21 June 2012

On bestiaries

Medieval bestiaries...have to be understood 'as spiritual literature, not as degraded natural history.' The scenes and stories they presented furnished the mind with images that provided sense and direction to currents of experience. To these scenes and stories, moreover, were added sightings of the creatures themselves, and observations of their behaviour, in contexts of everyday life such as agriculture and hunting. 'The animal' was, in effect, a node or knot in a skein of interwoven depictions, stories, sightings and observations, none of which was ontologically prior to any other, and all of which  -- when taken together -- opened up pathways to God.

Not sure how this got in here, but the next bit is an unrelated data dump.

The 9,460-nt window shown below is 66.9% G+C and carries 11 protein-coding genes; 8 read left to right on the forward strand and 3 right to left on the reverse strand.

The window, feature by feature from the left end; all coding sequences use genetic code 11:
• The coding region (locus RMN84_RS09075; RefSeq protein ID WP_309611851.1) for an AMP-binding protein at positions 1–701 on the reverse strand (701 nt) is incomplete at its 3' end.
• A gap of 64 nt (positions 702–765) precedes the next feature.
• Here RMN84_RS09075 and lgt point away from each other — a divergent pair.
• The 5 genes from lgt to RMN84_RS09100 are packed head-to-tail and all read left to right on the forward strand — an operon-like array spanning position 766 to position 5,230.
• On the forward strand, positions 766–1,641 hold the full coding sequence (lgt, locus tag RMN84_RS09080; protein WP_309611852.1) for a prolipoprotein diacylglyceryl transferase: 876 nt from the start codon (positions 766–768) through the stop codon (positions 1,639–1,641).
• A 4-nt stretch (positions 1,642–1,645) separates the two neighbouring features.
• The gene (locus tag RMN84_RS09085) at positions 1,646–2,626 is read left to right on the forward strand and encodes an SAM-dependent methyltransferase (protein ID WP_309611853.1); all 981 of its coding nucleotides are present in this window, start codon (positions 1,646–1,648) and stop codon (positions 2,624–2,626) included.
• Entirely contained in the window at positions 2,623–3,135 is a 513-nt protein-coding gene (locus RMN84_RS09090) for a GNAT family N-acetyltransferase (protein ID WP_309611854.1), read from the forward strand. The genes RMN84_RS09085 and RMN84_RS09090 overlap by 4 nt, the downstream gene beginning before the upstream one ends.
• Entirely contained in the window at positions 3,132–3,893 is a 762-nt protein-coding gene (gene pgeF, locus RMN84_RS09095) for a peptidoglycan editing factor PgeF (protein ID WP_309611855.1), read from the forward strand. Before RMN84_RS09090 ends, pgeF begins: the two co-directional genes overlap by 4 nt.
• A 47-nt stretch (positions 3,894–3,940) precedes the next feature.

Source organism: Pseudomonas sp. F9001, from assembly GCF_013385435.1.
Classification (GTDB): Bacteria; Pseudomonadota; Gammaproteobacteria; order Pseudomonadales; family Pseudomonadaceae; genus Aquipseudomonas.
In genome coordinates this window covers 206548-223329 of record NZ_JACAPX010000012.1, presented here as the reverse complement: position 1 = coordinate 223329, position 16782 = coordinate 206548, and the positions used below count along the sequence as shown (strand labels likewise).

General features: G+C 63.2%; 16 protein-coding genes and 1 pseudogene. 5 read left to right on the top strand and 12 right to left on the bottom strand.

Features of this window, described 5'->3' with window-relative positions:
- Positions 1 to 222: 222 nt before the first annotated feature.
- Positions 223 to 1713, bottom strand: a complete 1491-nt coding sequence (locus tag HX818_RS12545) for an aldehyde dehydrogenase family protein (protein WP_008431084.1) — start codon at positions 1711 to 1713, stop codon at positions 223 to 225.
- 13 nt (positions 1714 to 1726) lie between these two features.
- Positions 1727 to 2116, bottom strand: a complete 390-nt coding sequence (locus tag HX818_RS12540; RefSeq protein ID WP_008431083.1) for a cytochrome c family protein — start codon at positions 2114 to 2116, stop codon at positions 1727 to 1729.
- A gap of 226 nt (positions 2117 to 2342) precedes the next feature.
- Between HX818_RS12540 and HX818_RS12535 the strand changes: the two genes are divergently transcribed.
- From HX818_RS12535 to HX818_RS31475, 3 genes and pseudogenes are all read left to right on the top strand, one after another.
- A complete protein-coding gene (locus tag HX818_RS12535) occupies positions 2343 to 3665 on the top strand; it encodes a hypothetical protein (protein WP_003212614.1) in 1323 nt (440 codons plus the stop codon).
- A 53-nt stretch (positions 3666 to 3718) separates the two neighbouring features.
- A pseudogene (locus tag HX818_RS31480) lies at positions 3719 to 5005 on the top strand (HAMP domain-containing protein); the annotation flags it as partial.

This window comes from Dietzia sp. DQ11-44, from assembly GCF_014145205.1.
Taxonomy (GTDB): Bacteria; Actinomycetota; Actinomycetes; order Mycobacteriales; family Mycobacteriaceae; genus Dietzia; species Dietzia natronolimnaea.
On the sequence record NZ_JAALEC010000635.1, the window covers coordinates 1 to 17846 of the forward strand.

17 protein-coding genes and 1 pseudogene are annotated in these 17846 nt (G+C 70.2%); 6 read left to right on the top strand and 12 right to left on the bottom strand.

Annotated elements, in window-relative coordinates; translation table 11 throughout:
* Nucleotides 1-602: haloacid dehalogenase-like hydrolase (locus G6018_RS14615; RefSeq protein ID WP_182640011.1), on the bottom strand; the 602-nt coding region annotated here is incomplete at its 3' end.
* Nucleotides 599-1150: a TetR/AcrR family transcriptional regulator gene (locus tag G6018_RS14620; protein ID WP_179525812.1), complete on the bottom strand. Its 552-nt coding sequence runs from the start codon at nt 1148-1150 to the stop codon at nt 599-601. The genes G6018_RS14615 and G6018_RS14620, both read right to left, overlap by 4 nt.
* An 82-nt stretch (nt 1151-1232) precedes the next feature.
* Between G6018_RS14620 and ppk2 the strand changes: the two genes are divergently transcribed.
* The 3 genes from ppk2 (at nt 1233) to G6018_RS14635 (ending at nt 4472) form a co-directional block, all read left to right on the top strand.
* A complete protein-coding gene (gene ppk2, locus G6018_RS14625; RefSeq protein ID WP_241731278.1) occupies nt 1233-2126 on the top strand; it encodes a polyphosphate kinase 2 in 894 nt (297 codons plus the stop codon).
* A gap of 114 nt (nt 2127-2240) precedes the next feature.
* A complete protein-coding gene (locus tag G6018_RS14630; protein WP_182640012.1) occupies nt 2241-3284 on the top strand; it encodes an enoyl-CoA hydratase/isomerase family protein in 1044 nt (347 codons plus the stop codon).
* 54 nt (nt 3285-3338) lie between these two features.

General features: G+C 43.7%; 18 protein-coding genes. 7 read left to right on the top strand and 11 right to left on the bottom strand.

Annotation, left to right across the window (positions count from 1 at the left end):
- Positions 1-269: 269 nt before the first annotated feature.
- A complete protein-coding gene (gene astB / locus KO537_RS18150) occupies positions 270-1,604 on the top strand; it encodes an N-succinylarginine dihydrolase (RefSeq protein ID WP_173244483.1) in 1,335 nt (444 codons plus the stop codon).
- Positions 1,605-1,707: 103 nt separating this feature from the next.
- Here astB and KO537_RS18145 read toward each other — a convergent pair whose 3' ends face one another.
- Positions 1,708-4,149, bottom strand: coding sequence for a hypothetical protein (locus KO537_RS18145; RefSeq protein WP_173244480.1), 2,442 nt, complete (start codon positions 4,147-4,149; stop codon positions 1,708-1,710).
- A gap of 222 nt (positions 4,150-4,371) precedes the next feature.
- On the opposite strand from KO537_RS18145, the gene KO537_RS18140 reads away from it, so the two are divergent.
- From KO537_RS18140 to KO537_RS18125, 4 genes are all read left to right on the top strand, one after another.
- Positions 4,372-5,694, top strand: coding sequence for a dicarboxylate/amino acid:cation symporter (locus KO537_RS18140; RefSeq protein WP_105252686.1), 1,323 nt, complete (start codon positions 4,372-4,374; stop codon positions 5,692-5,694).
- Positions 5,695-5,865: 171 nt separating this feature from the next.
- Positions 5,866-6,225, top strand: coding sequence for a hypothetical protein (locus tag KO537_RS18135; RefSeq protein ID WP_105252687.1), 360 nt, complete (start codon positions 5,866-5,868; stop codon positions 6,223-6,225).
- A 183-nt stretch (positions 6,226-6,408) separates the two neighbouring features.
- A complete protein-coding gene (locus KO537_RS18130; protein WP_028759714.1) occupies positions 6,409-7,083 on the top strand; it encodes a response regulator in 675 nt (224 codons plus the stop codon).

-- from Ways of Mind-Walking by Tim Ingold

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